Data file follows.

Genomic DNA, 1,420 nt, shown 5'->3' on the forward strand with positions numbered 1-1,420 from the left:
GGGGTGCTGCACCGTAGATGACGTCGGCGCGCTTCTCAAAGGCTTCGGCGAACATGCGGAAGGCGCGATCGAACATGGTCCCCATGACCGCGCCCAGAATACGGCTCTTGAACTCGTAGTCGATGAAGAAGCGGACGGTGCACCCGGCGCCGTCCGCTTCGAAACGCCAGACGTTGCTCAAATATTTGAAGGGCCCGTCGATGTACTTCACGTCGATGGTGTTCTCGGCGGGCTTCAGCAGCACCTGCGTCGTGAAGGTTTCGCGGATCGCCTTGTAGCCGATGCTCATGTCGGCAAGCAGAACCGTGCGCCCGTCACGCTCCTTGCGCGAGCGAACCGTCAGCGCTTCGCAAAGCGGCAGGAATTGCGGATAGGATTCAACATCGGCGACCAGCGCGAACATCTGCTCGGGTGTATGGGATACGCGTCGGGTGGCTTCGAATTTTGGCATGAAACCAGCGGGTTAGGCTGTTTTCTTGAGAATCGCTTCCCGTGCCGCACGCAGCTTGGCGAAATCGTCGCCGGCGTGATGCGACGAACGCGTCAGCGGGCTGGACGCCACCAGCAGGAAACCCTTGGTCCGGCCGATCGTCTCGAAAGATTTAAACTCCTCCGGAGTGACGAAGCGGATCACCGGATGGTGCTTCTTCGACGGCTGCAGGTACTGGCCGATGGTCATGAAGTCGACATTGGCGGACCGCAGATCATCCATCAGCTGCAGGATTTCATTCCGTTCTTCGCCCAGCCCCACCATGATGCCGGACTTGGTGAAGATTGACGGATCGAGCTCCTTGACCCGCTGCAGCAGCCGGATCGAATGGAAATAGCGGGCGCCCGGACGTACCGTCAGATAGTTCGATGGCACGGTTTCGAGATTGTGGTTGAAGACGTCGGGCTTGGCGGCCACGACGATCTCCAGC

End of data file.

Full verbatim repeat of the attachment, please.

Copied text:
Genomic DNA, 1,420 nt, shown 5'->3' on the forward strand with positions numbered 1-1,420 from the left:
GGGGTGCTGCACCGTAGATGACGTCGGCGCGCTTCTCAAAGGCTTCGGCGAACATGCGGAAGGCGCGATCGAACATGGTCCCCATGACCGCGCCCAGAATACGGCTCTTGAACTCGTAGTCGATGAAGAAGCGGACGGTGCACCCGGCGCCGTCCGCTTCGAAACGCCAGACGTTGCTCAAATATTTGAAGGGCCCGTCGATGTACTTCACGTCGATGGTGTTCTCGGCGGGCTTCAGCAGCACCTGCGTCGTGAAGGTTTCGCGGATCGCCTTGTAGCCGATGCTCATGTCGGCAAGCAGAACCGTGCGCCCGTCACGCTCCTTGCGCGAGCGAACCGTCAGCGCTTCGCAAAGCGGCAGGAATTGCGGATAGGATTCAACATCGGCGACCAGCGCGAACATCTGCTCGGGTGTATGGGATACGCGTCGGGTGGCTTCGAATTTTGGCATGAAACCAGCGGGTTAGGCTGTTTTCTTGAGAATCGCTTCCCGTGCCGCACGCAGCTTGGCGAAATCGTCGCCGGCGTGATGCGACGAACGCGTCAGCGGGCTGGACGCCACCAGCAGGAAACCCTTGGTCCGGCCGATCGTCTCGAAAGATTTAAACTCCTCCGGAGTGACGAAGCGGATCACCGGATGGTGCTTCTTCGACGGCTGCAGGTACTGGCCGATGGTCATGAAGTCGACATTGGCGGACCGCAGATCATCCATCAGCTGCAGGATTTCATTCCGTTCTTCGCCCAGCCCCACCATGATGCCGGACTTGGTGAAGATTGACGGATCGAGCTCCTTGACCCGCTGCAGCAGCCGGATCGAATGGAAATAGCGGGCGCCCGGACGTACCGTCAGATAGTTCGATGGCACGGTTTCGAGATTGTGGTTGAAGACGTCGGGCTTGGCGGCCACGACGATCTCCAGC